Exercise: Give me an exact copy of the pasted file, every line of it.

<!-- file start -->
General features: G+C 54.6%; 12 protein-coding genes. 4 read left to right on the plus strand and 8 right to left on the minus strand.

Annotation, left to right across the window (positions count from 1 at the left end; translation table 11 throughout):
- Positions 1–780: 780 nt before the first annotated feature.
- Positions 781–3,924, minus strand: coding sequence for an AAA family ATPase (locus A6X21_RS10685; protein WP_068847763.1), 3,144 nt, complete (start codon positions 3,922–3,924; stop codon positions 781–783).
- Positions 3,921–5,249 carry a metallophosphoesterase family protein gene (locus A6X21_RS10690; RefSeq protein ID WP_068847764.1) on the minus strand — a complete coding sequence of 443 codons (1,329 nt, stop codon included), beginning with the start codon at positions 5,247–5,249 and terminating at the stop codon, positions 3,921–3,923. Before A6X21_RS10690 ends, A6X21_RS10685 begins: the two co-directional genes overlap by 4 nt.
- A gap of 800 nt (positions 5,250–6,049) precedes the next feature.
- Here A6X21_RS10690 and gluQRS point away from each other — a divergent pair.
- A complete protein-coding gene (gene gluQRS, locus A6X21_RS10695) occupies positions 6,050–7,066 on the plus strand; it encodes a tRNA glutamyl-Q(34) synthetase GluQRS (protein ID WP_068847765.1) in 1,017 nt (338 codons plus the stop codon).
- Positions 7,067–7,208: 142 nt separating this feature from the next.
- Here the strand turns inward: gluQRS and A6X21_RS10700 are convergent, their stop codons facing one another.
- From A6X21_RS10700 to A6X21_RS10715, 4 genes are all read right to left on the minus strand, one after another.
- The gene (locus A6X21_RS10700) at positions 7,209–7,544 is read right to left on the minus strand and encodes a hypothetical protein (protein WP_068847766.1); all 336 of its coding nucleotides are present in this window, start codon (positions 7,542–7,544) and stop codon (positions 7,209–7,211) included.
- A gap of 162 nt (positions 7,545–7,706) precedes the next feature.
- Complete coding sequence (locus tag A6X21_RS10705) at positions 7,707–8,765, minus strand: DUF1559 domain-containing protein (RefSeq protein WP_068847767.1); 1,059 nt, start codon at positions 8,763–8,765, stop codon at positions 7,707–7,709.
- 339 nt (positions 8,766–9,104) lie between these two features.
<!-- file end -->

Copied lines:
General features: G+C 54.6%; 12 protein-coding genes. 4 read left to right on the plus strand and 8 right to left on the minus strand.

Annotation, left to right across the window (positions count from 1 at the left end; translation table 11 throughout):
- Positions 1–780: 780 nt before the first annotated feature.
- Positions 781–3,924, minus strand: coding sequence for an AAA family ATPase (locus A6X21_RS10685; protein WP_068847763.1), 3,144 nt, complete (start codon positions 3,922–3,924; stop codon positions 781–783).
- Positions 3,921–5,249 carry a metallophosphoesterase family protein gene (locus A6X21_RS10690; RefSeq protein ID WP_068847764.1) on the minus strand — a complete coding sequence of 443 codons (1,329 nt, stop codon included), beginning with the start codon at positions 5,247–5,249 and terminating at the stop codon, positions 3,921–3,923. Before A6X21_RS10690 ends, A6X21_RS10685 begins: the two co-directional genes overlap by 4 nt.
- A gap of 800 nt (positions 5,250–6,049) precedes the next feature.
- Here A6X21_RS10690 and gluQRS point away from each other — a divergent pair.
- A complete protein-coding gene (gene gluQRS, locus A6X21_RS10695) occupies positions 6,050–7,066 on the plus strand; it encodes a tRNA glutamyl-Q(34) synthetase GluQRS (protein ID WP_068847765.1) in 1,017 nt (338 codons plus the stop codon).
- Positions 7,067–7,208: 142 nt separating this feature from the next.
- Here the strand turns inward: gluQRS and A6X21_RS10700 are convergent, their stop codons facing one another.
- From A6X21_RS10700 to A6X21_RS10715, 4 genes are all read right to left on the minus strand, one after another.
- The gene (locus A6X21_RS10700) at positions 7,209–7,544 is read right to left on the minus strand and encodes a hypothetical protein (protein WP_068847766.1); all 336 of its coding nucleotides are present in this window, start codon (positions 7,542–7,544) and stop codon (positions 7,209–7,211) included.
- A gap of 162 nt (positions 7,545–7,706) precedes the next feature.
- Complete coding sequence (locus tag A6X21_RS10705) at positions 7,707–8,765, minus strand: DUF1559 domain-containing protein (RefSeq protein WP_068847767.1); 1,059 nt, start codon at positions 8,763–8,765, stop codon at positions 7,707–7,709.
- 339 nt (positions 8,766–9,104) lie between these two features.